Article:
“We haven’t finished delivering textbooks” – Soobryan

Johannesburg – About 99% of textbooks have been delivered to Grade 10 learners in Limpopo with all textbooks delivered to Grades 1, 2 and 3, says the Department of Basic Education’s Director-General, Bobby Soobryan.

Giving an update on the delivery of textbooks to schools in Limpopo which took place on Wednesday, Soobryan said as early as 11.30am yesterday, 97% of Grade 10 textbooks were delivered from the central warehouse, and all of the Grades 1 to 3 textbooks were delivered to the UTI warehouse.

“As early as 4pm on the same day, reports came from all the districts’ warehouses, with the exception of the warehouse in Thohoyandou, Vhembe, indicating the complete delivery of textbooks from these warehouses,” Soobryan said on Thursday.

He said the main cause for delays in Thohoyandou was that the contracted companies did not pitch up to receive their consignments, despite several calls reminding them to do so.

Some principals were also reported to have refused to come to their respective schools to receive the delivered textbooks.

The department reiterated that except for Grades 1 to 3 and Grade 10, all other Grades received textbooks in January. Grades 1 to 3 received workbooks and the delays were in the supplementary material.

In a joint statement, the department and Section 27 – a rights organisation that seeks to influence, develop and use the law to protect, promote and advance human rights – agreed to jointly appoint an independent entity to do an audit and evaluation of deliveries, as well as conduct an independent verification of the progress reports on the delivery of textbooks to schools. This would help to avert a similar crisis in future.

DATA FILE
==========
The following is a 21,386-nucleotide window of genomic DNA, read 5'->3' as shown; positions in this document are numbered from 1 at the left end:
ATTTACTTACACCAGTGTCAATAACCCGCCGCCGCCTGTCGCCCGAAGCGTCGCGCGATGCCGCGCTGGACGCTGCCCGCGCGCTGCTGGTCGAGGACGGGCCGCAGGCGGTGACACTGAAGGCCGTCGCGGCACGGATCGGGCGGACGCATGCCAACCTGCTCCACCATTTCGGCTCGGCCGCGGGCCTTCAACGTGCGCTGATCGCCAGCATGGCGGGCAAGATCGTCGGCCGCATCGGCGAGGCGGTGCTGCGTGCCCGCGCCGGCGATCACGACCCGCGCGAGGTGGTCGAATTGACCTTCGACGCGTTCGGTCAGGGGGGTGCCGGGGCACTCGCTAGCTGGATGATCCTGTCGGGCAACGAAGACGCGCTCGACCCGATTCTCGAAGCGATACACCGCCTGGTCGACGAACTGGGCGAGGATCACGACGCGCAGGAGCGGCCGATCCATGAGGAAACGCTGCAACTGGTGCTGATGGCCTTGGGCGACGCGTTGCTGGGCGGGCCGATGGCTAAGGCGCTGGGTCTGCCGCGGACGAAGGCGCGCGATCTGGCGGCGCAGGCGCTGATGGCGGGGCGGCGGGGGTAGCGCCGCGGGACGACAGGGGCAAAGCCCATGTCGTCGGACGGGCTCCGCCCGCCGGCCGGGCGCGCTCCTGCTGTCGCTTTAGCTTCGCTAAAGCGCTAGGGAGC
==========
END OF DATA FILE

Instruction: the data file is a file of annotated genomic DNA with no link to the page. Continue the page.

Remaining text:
To assist learners who have fallen behind in their work, a catch-up programme has been started which involves teacher training and extra tuition for Grade 10 learners.

Executive Director of Section 27, Mark Heywood, said he acknowledged the department’s co-operation in the matter, despite missing several deadlines.

“We accept the … necessity of this intervention but once this step is taken, the national government is required to assume responsibility for ensuring the minimum standard of service delivery and uphold the right to basic education.”

Heywood added that the delay in the delivery of textbooks must be publicly investigated by the department and those responsible must be held accountable.

Meanwhile, the department has approached the Nelson Mandela Foundation to convene an education summit between the Minister of Basic Education and all NGOs and education sector-based organisations to get through issues related to quality education. – BuaNews